The first session of the day for me was Brent Ozars Blitz talk on how to quickly get information on a new server. I have seen Brent’s video on this and read some of his blog posts, but i wanted to see him go over the script in a session.
Brent is funny and has a way of interacting with the audience that makes his talks enjoyable. In this one, he walks you through the script, taking you through the list of items that he finds important to check when he first takes over a server. You can get the script from BrentOzar.com, or search Brent and Blitz in your favorite engine.
It’s important to go over certain things in a new server, and i would agree with what Brent checks. He looks for backups, DBCC execution, jobs, privileged accounts and more. He has scripts that query the system databases to find out this information. It’s a good practice to use these types of scripts to ensure that you have self-documenting information from your instance. It prevents your information from being out of date.
A few things I learned in here. One was to check for backup history in msdb since that can slow down your backup process over time. The msdb table for backup tracking isn’t well indexed and can fill over time 30-60 days should be enough history. Another is to check for encryption of your databases. I typically don’t work with Enterprise Edition so I don’t run into TDE. However its good to know this and prep your keys for a DR situation. Nothing worse than trying to restore and not having those keys. Also, once you encrypt a database, tempdb is always encrypted. Even if you remove the individual database encryption. That’s good to know. It might not e a big deal, but it is extra overhead.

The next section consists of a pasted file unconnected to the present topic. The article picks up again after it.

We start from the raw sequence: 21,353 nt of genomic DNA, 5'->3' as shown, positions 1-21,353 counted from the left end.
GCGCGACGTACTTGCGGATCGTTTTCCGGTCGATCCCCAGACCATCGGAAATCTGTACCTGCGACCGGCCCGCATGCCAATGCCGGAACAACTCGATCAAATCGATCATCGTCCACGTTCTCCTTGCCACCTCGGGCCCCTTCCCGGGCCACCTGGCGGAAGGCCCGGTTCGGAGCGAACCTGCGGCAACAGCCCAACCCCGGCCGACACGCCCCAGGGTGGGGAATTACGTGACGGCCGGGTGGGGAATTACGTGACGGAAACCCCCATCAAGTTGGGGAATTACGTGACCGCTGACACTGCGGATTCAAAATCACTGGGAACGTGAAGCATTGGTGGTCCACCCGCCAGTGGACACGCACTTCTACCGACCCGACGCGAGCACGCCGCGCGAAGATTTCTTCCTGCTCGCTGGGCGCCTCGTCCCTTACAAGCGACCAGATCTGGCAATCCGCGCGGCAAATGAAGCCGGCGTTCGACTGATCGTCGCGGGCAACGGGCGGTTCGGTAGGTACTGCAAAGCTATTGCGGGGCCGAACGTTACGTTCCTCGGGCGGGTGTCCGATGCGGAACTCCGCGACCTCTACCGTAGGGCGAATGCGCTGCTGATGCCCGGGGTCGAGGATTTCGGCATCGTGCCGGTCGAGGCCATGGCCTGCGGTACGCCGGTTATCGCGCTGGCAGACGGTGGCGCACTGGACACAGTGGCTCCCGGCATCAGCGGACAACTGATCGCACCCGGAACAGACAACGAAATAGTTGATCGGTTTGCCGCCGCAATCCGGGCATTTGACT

I also found a nice check for objects in master or model, which isn’t a recommended practice, and you might not think to look and be aware of anything that is stored here. One thing i was not aware of is a query to check for Enterprise Edition features being used in a database since you cannot restore these databases in other editions. actually you can, but at the end the restore process will throw an error and then fail.
I would definitely recommend this session if you find Brent speaking at an event near you.
Filed under: Uncategorized Tagged: SQL Connections, sql server, syndicated